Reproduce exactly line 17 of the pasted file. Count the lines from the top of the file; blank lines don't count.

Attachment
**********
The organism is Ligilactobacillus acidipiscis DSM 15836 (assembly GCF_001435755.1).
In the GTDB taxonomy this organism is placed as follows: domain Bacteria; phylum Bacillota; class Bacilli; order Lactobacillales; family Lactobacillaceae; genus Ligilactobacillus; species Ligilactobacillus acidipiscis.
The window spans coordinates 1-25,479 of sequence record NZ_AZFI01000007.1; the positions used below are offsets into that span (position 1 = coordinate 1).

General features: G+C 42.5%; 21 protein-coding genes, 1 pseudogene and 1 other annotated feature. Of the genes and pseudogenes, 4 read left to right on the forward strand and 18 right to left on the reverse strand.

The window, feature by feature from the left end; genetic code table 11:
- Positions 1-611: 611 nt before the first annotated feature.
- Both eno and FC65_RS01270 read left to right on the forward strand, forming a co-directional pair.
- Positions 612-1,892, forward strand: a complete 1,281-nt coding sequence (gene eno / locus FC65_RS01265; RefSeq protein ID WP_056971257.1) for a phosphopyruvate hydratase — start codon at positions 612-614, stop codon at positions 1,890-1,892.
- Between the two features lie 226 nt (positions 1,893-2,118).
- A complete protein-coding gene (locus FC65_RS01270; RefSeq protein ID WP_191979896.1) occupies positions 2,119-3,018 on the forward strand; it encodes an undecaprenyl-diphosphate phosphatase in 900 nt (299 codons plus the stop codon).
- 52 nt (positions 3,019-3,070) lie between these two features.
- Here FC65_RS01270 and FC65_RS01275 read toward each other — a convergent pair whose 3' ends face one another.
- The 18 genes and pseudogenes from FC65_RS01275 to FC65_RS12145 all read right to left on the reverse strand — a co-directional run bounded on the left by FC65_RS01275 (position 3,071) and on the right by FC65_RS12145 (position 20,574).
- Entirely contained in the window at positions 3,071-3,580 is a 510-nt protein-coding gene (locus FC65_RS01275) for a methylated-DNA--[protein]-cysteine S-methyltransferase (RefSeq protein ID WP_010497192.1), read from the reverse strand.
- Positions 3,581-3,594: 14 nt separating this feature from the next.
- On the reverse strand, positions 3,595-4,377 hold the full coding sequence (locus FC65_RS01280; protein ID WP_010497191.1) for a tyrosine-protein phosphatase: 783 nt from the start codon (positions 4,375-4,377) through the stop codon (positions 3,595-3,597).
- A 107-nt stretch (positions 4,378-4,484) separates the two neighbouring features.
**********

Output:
- A 107-nt stretch (positions 4,378-4,484) separates the two neighbouring features.